310 F2d 118 Arellano-Flores v. K Rosenberg
310 F.2d 118
Jesus ARELLANO-FLORES, Appellant,
George K. ROSENBERG, District Director of Immigration, Appellee.
United States Court of Appeals Ninth Circuit.
Nov. 9, 1962.
David C. Marcus, Los Angeles, Cal., for appellant.
Francis C. Whelan, U.S. Atty., Donald A. Fareed and James Dooley, Asst. U.S. Attys., Los Angeles, Cal., for appellee.
Before BARNES and HAMLIN, Circuit Judges, and SOLOMON, District Judge.
SOLOMON, District Judge.
Appellant, Jesus Arellano-Flores, appeals from the District Court's dismissal of a habeas corpus proceeding in which he challenged the legality of an order for his deportation.
Appellant is a native and citizen of Mexico. He last entered the United States in 1954, although he has been a permanent resident alien in the United States since 1925.
In 1956, appellant was convicted of selling marijuana in violation of 11,500, Health and Safety Code of the State of California. For this violation, the Los Angeles County Superior Court ordered the proceedings suspended and Arellano-Flores placed on probation for a period of five years on condition that he serve one year in the county jail.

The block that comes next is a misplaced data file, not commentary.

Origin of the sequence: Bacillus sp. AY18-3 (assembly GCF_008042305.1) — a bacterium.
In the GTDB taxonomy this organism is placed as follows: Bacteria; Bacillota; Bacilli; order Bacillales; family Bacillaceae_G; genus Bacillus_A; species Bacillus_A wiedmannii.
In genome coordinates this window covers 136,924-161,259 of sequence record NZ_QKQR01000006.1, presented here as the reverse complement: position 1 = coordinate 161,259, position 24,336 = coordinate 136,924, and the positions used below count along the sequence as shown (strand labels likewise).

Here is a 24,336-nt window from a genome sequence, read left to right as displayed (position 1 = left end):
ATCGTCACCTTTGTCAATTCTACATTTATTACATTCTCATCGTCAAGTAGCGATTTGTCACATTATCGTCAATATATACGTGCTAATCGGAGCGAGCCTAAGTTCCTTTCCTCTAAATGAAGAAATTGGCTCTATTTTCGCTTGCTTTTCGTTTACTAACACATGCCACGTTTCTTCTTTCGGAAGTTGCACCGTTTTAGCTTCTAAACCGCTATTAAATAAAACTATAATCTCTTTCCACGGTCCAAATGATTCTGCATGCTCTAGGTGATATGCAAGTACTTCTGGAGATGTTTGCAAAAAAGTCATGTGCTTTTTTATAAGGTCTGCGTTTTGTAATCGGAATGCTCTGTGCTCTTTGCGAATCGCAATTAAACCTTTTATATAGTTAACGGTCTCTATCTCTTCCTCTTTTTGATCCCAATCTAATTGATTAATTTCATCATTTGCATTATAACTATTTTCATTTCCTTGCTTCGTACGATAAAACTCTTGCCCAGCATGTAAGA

Shortly thereafter, upon notice, a Special Inquiry Officer of the United States Immigration and Naturalization Service held a hearing and ordered appellant deported pursuant to 8 U.S.C.A. 1251 (a)(11), which provides for the deportation of an alien convicted of a narcotics violation.
The Board of Immigration Appeals affirmed the deportation order and issued a warrant of deportation. Appellant then brought proceedings for judicial review of the deportation order. This Court affirmed a judgment which upheld the deportation order and warrant. Arrellano-Flores v. Hoy, 9 Cir. 1958, 262 F.2d 667; cert. denied 362 U.S. 921, 80 S.Ct. 673, 4 L.Ed.2d 740 (1960).
While his petition for certiorari to the United States Supreme Court was pending, appellant asked the Board of Immigration Appeals to reconsider the deportation order. Appellant contended that if his conviction under the California Health Code were to be expunged under California Penal Code, 1203.4,1 then there would be no conviction to support the deportation order. The Board of Immigration Appeals denied the motion.